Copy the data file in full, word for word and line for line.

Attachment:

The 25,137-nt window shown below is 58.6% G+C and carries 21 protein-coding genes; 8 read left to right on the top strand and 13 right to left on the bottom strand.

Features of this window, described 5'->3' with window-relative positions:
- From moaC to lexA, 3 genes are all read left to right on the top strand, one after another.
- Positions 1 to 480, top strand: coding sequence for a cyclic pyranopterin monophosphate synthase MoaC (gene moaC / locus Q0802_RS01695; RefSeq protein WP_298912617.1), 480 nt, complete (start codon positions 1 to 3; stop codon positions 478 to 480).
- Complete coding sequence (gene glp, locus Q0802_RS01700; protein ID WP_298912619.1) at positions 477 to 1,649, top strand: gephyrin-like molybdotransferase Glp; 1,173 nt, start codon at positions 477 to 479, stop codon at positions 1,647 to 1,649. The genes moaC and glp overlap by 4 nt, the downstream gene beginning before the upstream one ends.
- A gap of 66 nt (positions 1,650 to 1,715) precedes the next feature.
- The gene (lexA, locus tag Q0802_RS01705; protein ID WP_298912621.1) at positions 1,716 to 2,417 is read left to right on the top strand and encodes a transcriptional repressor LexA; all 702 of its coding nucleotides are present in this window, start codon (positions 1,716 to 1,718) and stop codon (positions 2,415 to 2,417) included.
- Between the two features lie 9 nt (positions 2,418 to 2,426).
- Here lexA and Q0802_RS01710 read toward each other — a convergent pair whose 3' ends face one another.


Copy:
The 25,137-nt window shown below is 58.6% G+C and carries 21 protein-coding genes; 8 read left to right on the top strand and 13 right to left on the bottom strand.

Features of this window, described 5'->3' with window-relative positions:
- From moaC to lexA, 3 genes are all read left to right on the top strand, one after another.
- Positions 1 to 480, top strand: coding sequence for a cyclic pyranopterin monophosphate synthase MoaC (gene moaC / locus Q0802_RS01695; RefSeq protein WP_298912617.1), 480 nt, complete (start codon positions 1 to 3; stop codon positions 478 to 480).
- Complete coding sequence (gene glp, locus Q0802_RS01700; protein ID WP_298912619.1) at positions 477 to 1,649, top strand: gephyrin-like molybdotransferase Glp; 1,173 nt, start codon at positions 477 to 479, stop codon at positions 1,647 to 1,649. The genes moaC and glp overlap by 4 nt, the downstream gene beginning before the upstream one ends.
- A gap of 66 nt (positions 1,650 to 1,715) precedes the next feature.
- The gene (lexA, locus tag Q0802_RS01705; protein ID WP_298912621.1) at positions 1,716 to 2,417 is read left to right on the top strand and encodes a transcriptional repressor LexA; all 702 of its coding nucleotides are present in this window, start codon (positions 1,716 to 1,718) and stop codon (positions 2,415 to 2,417) included.
- Between the two features lie 9 nt (positions 2,418 to 2,426).
- Here lexA and Q0802_RS01710 read toward each other — a convergent pair whose 3' ends face one another.